After half an hour it was time to take out the rope since the ridge had become steeper and a fall would have had a serious impact. Aleks and me formed the first rope team and Andi and Saša the second. In the lower sections we went on a running belay and we moved rather quickly over the rocks in classic II-terrain. After around 3 pitches we came to a crux which contained of a vertical wall. This part was fairly exposed but I recall that I never really took a good look at the void underneath me.
I was fully concentrated in belaying Aleks who slowly but persistently climbed the crux and athletically pressed himself up the section of IV- rock. As a belay hold we used one of the few bolts that was fixed on the route. Although many of these bolts were of disputable quality and required a thorough testing before use. Meanwhile Aleks placed a nut as an intermediate belay and swiftly continued around the corner, leaving me feeding him with the 10 mm rope.
When Aleks gave me a signal to follow him, he started to take in rope and I immediately negotiated the crux as there was no time for hesitation. Half way up I was forced to perform a quick and airy shift of hands in the dry and solid rock. Before my move, I made sure I had good tension in the climbing rope above me. Falling was not an option.
According to the route description Andi had dug out from several Russian climbing sites, we knew there were at least 2 crux sections to be mastered. In between, the terrain was of various grade I-II.
Our progress was good and safe and I think we kept a good pace. The last crux offered a little chimney which required some extra strength. The rock was generally in great shape and due to the improved weather with some occasional sunshine, the rock was dry too. It was a pleasure to climb, I was thrilled and enjoyed every single pitch.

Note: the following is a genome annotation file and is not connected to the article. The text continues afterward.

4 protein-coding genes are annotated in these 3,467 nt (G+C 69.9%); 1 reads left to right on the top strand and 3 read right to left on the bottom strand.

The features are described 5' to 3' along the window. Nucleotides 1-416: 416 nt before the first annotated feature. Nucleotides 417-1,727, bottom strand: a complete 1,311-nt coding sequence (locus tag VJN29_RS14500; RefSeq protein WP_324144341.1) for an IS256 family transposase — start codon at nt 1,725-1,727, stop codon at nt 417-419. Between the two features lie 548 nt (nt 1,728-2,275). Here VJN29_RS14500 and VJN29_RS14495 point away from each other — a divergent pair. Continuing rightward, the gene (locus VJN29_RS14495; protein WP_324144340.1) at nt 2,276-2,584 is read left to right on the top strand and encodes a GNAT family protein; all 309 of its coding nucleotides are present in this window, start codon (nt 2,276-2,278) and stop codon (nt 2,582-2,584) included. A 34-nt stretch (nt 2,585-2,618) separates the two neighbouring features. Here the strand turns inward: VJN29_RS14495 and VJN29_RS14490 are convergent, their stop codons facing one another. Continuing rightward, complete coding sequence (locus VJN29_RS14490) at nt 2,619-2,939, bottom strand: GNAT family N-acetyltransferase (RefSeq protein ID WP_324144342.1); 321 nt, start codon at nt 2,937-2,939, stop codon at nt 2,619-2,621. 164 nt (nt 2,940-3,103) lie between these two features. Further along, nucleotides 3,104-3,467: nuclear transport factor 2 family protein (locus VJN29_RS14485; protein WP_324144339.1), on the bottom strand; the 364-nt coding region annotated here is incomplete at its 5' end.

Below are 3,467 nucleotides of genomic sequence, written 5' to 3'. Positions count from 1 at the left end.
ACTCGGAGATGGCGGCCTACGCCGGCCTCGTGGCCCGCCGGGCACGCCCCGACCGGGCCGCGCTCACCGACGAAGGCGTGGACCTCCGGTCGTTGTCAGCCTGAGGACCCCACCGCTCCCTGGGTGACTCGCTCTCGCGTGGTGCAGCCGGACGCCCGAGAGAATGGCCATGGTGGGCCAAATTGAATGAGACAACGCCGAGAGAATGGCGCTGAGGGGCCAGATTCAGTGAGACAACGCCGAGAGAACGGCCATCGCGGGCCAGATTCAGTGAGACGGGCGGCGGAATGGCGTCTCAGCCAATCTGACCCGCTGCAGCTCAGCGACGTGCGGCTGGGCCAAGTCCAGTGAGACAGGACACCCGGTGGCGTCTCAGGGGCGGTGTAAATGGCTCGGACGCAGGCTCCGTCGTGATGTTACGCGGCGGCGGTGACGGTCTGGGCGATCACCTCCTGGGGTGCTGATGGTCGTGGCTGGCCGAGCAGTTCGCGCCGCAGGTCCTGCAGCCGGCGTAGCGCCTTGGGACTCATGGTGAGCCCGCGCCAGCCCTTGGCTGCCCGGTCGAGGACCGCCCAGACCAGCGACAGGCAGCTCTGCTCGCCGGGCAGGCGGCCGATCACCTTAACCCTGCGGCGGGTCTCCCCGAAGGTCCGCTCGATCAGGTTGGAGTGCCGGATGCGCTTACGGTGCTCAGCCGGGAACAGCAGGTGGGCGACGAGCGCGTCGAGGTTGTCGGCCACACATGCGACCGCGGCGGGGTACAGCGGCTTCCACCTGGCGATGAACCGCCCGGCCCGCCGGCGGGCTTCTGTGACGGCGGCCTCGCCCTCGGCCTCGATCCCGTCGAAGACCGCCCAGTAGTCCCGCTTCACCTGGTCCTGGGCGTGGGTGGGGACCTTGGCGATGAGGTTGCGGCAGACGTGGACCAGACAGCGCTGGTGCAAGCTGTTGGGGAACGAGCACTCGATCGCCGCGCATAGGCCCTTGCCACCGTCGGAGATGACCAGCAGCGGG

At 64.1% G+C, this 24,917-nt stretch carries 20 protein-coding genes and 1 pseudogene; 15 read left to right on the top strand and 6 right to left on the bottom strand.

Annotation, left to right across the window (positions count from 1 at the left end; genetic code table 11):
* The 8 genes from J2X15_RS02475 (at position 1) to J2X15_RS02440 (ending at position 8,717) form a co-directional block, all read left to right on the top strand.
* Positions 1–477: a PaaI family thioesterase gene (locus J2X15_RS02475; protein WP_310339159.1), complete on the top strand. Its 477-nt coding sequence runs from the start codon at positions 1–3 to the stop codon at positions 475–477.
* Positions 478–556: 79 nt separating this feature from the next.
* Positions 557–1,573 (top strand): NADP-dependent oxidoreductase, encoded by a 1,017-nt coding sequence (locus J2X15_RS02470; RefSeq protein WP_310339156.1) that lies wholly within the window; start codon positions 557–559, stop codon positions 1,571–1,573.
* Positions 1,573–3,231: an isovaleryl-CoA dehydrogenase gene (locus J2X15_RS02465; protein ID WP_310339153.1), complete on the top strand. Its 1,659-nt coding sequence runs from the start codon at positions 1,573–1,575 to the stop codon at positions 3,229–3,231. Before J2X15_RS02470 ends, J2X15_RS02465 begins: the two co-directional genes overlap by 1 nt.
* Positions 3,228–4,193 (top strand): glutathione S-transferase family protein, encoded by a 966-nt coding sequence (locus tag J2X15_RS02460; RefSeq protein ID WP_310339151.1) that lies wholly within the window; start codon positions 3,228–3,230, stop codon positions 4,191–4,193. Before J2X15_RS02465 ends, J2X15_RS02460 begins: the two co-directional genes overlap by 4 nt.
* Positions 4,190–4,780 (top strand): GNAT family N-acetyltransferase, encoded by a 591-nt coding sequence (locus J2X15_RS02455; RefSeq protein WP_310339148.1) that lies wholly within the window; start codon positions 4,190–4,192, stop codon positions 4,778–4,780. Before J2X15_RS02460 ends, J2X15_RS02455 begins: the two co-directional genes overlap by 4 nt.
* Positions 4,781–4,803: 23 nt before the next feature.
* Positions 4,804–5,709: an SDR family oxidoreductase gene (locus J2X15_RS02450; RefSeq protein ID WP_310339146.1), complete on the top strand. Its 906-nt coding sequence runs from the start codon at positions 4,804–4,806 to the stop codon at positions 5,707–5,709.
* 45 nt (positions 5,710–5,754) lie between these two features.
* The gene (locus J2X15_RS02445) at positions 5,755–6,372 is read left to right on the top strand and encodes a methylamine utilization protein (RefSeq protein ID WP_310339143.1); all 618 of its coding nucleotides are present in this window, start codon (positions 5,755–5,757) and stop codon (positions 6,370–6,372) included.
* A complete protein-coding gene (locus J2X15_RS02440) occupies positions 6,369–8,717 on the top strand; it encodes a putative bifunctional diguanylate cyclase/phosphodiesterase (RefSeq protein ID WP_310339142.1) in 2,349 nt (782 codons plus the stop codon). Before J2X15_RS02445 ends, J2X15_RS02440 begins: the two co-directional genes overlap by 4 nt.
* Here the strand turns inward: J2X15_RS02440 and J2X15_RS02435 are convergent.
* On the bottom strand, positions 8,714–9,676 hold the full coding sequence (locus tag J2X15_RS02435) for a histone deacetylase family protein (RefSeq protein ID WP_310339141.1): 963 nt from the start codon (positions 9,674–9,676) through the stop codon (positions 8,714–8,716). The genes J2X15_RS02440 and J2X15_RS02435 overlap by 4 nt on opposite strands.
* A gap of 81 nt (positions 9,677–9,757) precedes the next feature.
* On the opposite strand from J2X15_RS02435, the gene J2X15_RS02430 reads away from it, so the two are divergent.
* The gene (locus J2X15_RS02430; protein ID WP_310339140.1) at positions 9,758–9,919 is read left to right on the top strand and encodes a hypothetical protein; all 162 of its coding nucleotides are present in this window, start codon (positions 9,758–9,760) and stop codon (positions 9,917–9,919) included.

Aleks knowledge of the route helped a lot. During the climb our party climbed faster so we soon lost contact with Andi and Saša. For Saša it was his first time on this mountain so he was not familiar with all the twists and turns of the route.
After three hours on the ridge we stood on the main summit of Dombaj-Ul’gen. The summit consisted out of a few large rocks and to the east a couple of meters lower, there was a small plateau, large enough for a small tent. Here Aleks and me sat and drank some tea and ate some cookies. I was trying to take in the breathtaking scenery around me. To the north I saw the village of Dombaj deep down in the green valley. To the south I looked into Abkhazia. To the east I was looking down into the abyss of the Buul’gen valley and to the west I saw the ridge which continued towards the western summit which is 4.036 meter.